Publishers Association defends hybrid journals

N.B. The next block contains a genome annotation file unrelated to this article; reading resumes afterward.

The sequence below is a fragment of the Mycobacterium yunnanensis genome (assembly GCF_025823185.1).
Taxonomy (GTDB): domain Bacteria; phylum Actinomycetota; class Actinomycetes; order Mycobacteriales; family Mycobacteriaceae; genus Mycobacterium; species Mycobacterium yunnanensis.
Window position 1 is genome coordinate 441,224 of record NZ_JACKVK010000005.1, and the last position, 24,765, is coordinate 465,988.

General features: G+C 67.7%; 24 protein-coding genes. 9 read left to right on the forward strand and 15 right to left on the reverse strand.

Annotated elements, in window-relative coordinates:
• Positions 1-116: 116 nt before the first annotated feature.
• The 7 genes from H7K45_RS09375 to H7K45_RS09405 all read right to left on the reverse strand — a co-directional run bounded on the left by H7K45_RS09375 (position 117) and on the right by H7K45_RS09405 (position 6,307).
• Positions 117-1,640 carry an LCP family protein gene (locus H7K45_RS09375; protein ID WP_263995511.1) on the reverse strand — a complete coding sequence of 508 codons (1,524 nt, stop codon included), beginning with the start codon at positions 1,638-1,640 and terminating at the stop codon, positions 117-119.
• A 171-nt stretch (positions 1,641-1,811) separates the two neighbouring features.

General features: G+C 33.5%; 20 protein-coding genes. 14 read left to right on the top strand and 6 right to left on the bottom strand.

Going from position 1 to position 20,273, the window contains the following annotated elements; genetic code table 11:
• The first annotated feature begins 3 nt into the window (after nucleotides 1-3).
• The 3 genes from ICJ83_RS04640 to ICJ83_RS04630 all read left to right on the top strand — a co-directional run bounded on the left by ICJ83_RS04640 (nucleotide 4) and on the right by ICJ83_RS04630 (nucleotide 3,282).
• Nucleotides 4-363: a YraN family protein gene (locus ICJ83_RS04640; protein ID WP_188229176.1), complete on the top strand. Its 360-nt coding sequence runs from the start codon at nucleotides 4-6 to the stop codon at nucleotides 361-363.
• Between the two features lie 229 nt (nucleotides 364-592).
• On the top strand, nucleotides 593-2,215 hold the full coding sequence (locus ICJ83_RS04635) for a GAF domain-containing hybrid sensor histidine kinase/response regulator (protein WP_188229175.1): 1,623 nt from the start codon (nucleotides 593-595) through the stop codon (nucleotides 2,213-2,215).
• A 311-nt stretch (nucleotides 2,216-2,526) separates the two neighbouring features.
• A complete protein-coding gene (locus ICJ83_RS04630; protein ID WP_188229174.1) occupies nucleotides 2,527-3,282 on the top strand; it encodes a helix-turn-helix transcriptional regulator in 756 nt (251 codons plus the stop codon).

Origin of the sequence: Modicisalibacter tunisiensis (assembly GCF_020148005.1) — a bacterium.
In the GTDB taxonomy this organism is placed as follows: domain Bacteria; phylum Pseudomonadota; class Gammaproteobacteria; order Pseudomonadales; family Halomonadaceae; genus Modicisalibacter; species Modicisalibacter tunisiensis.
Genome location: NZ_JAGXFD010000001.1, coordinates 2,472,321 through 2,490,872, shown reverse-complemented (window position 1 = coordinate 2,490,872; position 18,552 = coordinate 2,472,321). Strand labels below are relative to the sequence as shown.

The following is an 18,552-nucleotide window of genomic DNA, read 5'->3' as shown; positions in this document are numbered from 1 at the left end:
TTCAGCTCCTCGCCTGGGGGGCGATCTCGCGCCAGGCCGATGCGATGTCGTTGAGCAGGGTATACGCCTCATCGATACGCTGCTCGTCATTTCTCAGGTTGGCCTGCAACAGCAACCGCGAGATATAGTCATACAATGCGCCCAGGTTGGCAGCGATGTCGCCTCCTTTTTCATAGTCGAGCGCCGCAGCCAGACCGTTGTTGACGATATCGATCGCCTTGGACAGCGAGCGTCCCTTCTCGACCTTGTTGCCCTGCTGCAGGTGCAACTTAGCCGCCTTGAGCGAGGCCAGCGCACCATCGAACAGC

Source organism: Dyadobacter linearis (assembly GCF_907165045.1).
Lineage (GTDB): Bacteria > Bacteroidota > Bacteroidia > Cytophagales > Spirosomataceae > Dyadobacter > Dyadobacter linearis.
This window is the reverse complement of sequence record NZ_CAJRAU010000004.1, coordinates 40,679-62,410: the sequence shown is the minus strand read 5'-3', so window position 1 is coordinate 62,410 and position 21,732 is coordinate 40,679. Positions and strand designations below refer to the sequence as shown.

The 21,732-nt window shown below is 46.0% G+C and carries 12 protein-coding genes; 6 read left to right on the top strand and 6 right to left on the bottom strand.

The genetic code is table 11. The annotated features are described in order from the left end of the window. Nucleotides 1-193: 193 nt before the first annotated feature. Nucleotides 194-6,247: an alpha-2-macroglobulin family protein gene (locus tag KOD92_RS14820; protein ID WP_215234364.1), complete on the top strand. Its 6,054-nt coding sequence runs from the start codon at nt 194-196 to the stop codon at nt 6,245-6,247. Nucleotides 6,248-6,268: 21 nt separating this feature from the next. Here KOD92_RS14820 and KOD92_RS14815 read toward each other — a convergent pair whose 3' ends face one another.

"The Publishers Association has hit back at criticisms of hybrid journals, saying they are 'fundamental' to the success of open access. The publishers' comments come in response to an article published by Jisc, Research Libraries UK, the Society of College, National and University Libraries (SCONUL) and the Association of Research Managers in February this year. That article looked at both the newer fully open-access journals as well as legacy subscription journals, which usually offer open access as an option and are referred to as hybrid journals. It concluded that the hybrid-journal market was not performing well in enabling a transition to open access. However, the Publishers Association article, published on 11 April, says that hybrid journals play a 'valuable and important role delivering the open access ambitions of the UK government and the research community'. The February article questions whether using additional public funds to pay for article processing charges (APCs) for publication in hybrid journals is a good use of such funds. However the Publishers Association says this 'fails to acknowledge' that the hybrid option is the best way to grow open-access publishing, arguing that it does, therefore, help meet government policy objectives. The association says that hybrid journals are preferred by academics because they offer the option to publish in a well-established journal while still publishing open access. It adds that the higher cost for hybrid journals is justified because of the value that researchers put on such journals, seeing them as publications with high editorial standards, higher impact factors, greater levels of citation, higher standards of peer review—and therefore higher rejection rates—and higher production standards ..."